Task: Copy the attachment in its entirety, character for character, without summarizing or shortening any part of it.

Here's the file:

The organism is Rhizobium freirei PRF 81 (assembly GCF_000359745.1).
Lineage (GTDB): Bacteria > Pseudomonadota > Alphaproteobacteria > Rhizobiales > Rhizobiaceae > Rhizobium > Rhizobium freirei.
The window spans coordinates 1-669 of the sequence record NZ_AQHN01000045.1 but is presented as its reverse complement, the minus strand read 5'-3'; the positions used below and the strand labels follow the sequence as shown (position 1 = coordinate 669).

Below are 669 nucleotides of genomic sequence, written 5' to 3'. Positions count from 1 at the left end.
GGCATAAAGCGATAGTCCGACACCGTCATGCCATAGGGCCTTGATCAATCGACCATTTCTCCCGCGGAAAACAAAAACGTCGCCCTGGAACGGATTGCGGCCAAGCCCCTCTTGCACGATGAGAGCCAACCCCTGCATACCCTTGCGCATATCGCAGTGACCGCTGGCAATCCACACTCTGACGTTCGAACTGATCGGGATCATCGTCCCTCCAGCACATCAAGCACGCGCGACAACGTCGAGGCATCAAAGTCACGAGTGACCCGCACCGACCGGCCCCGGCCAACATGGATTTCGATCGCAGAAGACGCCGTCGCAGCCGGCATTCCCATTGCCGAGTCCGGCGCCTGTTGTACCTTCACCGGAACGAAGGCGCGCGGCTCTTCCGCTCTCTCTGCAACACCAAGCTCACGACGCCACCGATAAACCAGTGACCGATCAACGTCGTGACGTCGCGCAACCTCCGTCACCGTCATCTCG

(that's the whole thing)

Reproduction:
The organism is Rhizobium freirei PRF 81 (assembly GCF_000359745.1).
Lineage (GTDB): Bacteria > Pseudomonadota > Alphaproteobacteria > Rhizobiales > Rhizobiaceae > Rhizobium > Rhizobium freirei.
The window spans coordinates 1-669 of the sequence record NZ_AQHN01000045.1 but is presented as its reverse complement, the minus strand read 5'-3'; the positions used below and the strand labels follow the sequence as shown (position 1 = coordinate 669).

Below are 669 nucleotides of genomic sequence, written 5' to 3'. Positions count from 1 at the left end.
GGCATAAAGCGATAGTCCGACACCGTCATGCCATAGGGCCTTGATCAATCGACCATTTCTCCCGCGGAAAACAAAAACGTCGCCCTGGAACGGATTGCGGCCAAGCCCCTCTTGCACGATGAGAGCCAACCCCTGCATACCCTTGCGCATATCGCAGTGACCGCTGGCAATCCACACTCTGACGTTCGAACTGATCGGGATCATCGTCCCTCCAGCACATCAAGCACGCGCGACAACGTCGAGGCATCAAAGTCACGAGTGACCCGCACCGACCGGCCCCGGCCAACATGGATTTCGATCGCAGAAGACGCCGTCGCAGCCGGCATTCCCATTGCCGAGTCCGGCGCCTGTTGTACCTTCACCGGAACGAAGGCGCGCGGCTCTTCCGCTCTCTCTGCAACACCAAGCTCACGACGCCACCGATAAACCAGTGACCGATCAACGTCGTGACGTCGCGCAACCTCCGTCACCGTCATCTCG